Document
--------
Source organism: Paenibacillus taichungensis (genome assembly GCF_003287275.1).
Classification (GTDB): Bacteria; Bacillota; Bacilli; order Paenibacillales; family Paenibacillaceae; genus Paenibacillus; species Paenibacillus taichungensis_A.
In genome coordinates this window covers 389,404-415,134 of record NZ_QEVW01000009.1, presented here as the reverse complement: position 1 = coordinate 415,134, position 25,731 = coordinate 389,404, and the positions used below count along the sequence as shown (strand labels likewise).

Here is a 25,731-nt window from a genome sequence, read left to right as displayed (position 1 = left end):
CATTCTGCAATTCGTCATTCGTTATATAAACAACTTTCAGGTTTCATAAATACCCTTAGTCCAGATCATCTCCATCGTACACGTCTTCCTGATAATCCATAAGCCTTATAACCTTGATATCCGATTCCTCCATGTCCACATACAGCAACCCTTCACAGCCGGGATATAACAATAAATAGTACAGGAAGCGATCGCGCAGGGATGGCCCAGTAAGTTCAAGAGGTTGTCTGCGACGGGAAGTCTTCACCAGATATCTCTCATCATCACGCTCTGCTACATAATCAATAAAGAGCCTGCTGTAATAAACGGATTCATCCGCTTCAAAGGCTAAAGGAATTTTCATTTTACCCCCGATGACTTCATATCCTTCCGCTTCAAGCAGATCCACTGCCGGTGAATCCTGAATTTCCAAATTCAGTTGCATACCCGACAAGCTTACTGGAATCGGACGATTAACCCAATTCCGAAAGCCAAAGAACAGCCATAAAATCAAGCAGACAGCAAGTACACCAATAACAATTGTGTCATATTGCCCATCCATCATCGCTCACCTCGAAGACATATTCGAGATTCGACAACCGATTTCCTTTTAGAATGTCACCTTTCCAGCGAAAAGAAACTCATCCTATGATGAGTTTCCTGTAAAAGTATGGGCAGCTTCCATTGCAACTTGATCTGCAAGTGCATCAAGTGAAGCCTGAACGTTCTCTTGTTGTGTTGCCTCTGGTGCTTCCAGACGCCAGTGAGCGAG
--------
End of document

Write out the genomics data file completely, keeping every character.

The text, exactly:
Source organism: Paenibacillus taichungensis (genome assembly GCF_003287275.1).
Classification (GTDB): Bacteria; Bacillota; Bacilli; order Paenibacillales; family Paenibacillaceae; genus Paenibacillus; species Paenibacillus taichungensis_A.
In genome coordinates this window covers 389,404-415,134 of record NZ_QEVW01000009.1, presented here as the reverse complement: position 1 = coordinate 415,134, position 25,731 = coordinate 389,404, and the positions used below count along the sequence as shown (strand labels likewise).

Here is a 25,731-nt window from a genome sequence, read left to right as displayed (position 1 = left end):
CATTCTGCAATTCGTCATTCGTTATATAAACAACTTTCAGGTTTCATAAATACCCTTAGTCCAGATCATCTCCATCGTACACGTCTTCCTGATAATCCATAAGCCTTATAACCTTGATATCCGATTCCTCCATGTCCACATACAGCAACCCTTCACAGCCGGGATATAACAATAAATAGTACAGGAAGCGATCGCGCAGGGATGGCCCAGTAAGTTCAAGAGGTTGTCTGCGACGGGAAGTCTTCACCAGATATCTCTCATCATCACGCTCTGCTACATAATCAATAAAGAGCCTGCTGTAATAAACGGATTCATCCGCTTCAAAGGCTAAAGGAATTTTCATTTTACCCCCGATGACTTCATATCCTTCCGCTTCAAGCAGATCCACTGCCGGTGAATCCTGAATTTCCAAATTCAGTTGCATACCCGACAAGCTTACTGGAATCGGACGATTAACCCAATTCCGAAAGCCAAAGAACAGCCATAAAATCAAGCAGACAGCAAGTACACCAATAACAATTGTGTCATATTGCCCATCCATCATCGCTCACCTCGAAGACATATTCGAGATTCGACAACCGATTTCCTTTTAGAATGTCACCTTTCCAGCGAAAAGAAACTCATCCTATGATGAGTTTCCTGTAAAAGTATGGGCAGCTTCCATTGCAACTTGATCTGCAAGTGCATCAAGTGAAGCCTGAACGTTCTCTTGTTGTGTTGCCTCTGGTGCTTCCAGACGCCAGTGAGCGAG